Concern that Silicon Valley Bank collapse could hit First Republic Bank

Concerns about the future of First Republic Bank were mounting on Friday. Friday’s Collapse of Silicon Valley Bank and its ripple effect.

Silicon Valley Bank, the 14th largest in the United States, specializes in supporting technology businesses and has been hit hard by both economic and economic conditions. inflation.

It came under government control on Friday and management hopes another financial institution will step in to keep the bank alive.

other banks Shocked by the collapse of Silicon Valley Bank – Among them, the 16th largest First Republic closed down 15% after plunging 50% on Friday.

First Republic issued a statement late in the morning to calm investors, pointing to “continued security and stability and a strong position in capital and liquidity.”

First Republic Bank on Friday tried to reassure distraught investors following Silicon Valley Bank’s shocking collapse

Brinks workers walk to a truck after leaving Silicon Valley Bank in Santa Clara, Calif., on Friday.

Founded in San Francisco in 1985, the bank has 80 branches in 11 states, primarily on the West and East Coasts.

Michael Roffler, President and CEO of First Republic

Analysts have voiced caution, noting that First Republic, like Silicon Valley Bank, has significant differences between its assets’ fair market value (estimated) and balance sheet value (actual value). .

Silicon Valley Bank’s difference was bonds, and First Republic’s was loans.

Similarly, First Republic and Silicon Valley Bank both rely heavily on customer deposits. Wealthy individuals at First Republic, technology startups and venture capital investors at Silicon Valley Bank.

With interest rates rising, First Republic customers have plenty of other places to store their cash and may try to pull out.

First Republic He told nervous investors that their deposits were safe.

“Funding sources beyond our well-diversified deposit base include more than $60 billion in unutilized borrowing capacity available at the Federal Home Loan Bank and the Federal Reserve,” they said.

Regarding its financial position, First Republic said it “has consistently maintained a strong capital position with capital levels well above regulatory requirements to be considered well capitalized.”

Employees can be seen telling customers in Santa Clara, Calif., that their banks are closed on Friday

People line up outside the Silicon Valley Bank in Santa Clara, Calif., on Friday.

Federal Deposit Insurance Corporation (FDIC) Depositors – mostly tech workers and start-ups – seized SVB assets on Friday after triggering a bank crackdown Following the shocking announcement of a $1.8bn loss.

With approximately $209 billion in assets, SVB became the second-largest bank failure in US history after Washington Mutual’s failure in 2008.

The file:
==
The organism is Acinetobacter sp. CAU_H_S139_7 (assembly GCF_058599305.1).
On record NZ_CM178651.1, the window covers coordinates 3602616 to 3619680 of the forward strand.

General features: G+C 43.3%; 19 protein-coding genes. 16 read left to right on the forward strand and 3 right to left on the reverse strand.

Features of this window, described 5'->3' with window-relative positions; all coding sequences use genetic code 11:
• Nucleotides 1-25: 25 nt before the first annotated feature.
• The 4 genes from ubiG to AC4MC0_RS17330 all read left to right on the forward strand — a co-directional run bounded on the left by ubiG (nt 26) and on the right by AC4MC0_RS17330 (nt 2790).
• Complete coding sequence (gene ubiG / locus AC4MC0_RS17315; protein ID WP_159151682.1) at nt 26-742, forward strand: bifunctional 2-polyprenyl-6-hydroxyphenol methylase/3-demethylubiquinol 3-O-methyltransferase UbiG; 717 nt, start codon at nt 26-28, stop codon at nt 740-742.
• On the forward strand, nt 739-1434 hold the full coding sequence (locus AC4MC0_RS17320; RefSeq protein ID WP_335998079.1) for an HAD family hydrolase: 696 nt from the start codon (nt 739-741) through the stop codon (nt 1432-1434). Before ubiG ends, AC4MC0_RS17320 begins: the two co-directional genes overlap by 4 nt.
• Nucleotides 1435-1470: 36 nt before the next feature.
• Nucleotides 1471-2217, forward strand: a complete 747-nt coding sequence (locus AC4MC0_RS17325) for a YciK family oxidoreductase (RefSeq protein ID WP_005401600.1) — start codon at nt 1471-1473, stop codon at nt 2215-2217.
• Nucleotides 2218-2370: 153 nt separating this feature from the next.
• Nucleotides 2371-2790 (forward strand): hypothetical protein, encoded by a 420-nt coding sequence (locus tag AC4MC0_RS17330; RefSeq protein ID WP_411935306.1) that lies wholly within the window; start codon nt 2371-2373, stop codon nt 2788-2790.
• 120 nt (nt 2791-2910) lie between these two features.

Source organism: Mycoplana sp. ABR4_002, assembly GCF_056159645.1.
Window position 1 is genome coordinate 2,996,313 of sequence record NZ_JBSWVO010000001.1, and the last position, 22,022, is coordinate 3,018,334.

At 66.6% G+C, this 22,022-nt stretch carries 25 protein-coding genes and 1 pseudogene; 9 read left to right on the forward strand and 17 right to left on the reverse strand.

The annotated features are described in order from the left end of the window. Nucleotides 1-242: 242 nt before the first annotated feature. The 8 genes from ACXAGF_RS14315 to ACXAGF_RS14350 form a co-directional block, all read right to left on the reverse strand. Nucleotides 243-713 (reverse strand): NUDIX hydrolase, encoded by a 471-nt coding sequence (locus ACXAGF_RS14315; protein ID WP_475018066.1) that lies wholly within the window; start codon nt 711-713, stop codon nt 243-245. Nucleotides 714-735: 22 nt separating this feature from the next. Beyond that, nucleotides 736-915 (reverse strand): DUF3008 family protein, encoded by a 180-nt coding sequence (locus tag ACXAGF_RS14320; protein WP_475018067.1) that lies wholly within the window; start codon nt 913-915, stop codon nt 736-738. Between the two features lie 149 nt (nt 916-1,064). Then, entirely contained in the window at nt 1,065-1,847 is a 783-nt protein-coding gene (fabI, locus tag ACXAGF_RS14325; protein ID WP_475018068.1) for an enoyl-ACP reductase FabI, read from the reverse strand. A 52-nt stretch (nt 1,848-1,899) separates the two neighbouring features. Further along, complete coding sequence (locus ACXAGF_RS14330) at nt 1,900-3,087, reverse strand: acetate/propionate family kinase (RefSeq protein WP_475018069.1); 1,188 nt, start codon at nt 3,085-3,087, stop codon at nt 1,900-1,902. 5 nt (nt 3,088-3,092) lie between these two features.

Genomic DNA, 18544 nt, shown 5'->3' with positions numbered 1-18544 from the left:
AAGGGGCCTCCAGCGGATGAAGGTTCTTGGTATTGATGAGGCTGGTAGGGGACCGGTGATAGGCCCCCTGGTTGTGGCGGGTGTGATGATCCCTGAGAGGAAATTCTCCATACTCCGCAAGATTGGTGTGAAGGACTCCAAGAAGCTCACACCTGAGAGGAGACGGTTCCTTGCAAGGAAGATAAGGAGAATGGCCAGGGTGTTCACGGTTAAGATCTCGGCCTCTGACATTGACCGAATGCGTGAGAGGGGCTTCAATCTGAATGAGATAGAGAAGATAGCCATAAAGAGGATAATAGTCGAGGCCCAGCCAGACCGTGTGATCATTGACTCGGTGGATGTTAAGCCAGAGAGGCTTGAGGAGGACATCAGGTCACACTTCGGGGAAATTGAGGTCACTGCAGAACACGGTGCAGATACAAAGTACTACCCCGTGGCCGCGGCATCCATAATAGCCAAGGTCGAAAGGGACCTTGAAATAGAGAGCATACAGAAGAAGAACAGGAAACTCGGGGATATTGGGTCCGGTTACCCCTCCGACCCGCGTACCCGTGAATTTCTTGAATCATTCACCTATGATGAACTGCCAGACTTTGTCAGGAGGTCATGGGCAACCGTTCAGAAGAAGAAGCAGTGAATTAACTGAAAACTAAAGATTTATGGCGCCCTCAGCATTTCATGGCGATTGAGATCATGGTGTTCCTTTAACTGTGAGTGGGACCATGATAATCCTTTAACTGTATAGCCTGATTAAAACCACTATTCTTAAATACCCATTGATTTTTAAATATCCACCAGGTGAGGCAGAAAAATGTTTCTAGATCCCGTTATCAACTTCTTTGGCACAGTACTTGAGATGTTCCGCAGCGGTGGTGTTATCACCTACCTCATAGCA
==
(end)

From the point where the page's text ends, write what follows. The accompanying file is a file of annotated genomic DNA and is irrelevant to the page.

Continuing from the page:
A crash could destroy the tech sector as many start-ups use SVB as their sole account and creditor.

Investors are only insured up to $250,000, and many Silicon Valley workers, not just tech companies, turn to banks for personal cash flow and mortgages.

Brad Hargreaves, a New York-based entrepreneur, warned that SVB’s failure would have “a huge impact on the tech ecosystem.”

SANTA CLARA Police officers leave the Silicon Valley Bank headquarters in Santa Clara, Calif., Friday. The Federal Deposit Insurance Corporation (FDIC) slashed SVB assets today after depositors (mostly tech workers and start-ups) caused a bank run after the shock announcement of a loss of $1.8 billion. was seized.

People try to access the Park Avenue branch of Silicon Valley Bank in New York City on Friday.

“SVB was not only a dominant player in the tech space, but it was highly integrated in some non-traditional ways. tweeted.

“First, SVB was incredibly integrated into the lives of many of its founders. Not only was it a bank and lender for their startups, but it also provided personal mortgages and other financial services. or ultimate buyer) to clear up confusion.

“Second, SVB’s ‘uninsured’ balances (above $250,000) are at risk. The FDIC will pay them “upon the sale of SVB’s assets.” Many startups were banking only with SVB because *this was their commitment to debt*!

Hargreaves said many CEOs yesterday were faced with a difficult choice: to withdraw cash and default or risk losing everything if the bank fails.

“The SVB’s blatant failure seemed odd, so many chose to stick around. Now they may not be able to do payroll next week,” he said.

“Because unpaid wages have pierced the veil of companies, boards are *incredibly* sensitive to hiring workers who may not be able to pay. expect it to be done.

SVB’s share price plummeted 66% pre-market before trading was halted.

Police were called to the Manhattan branch after dozens of desperate depositors showed up and tried to withdraw their funds.

The FDIC said Friday that insured deposits (up to $250,000) will be fully available to customers by Monday morning.

The federal agency said it will pay out advance dividends to uninsured depositors within the next week.

If the FDIC sells bank assets, future dividends may be paid on the uninsured funds. Concern that Silicon Valley Bank collapse could hit First Republic Bank

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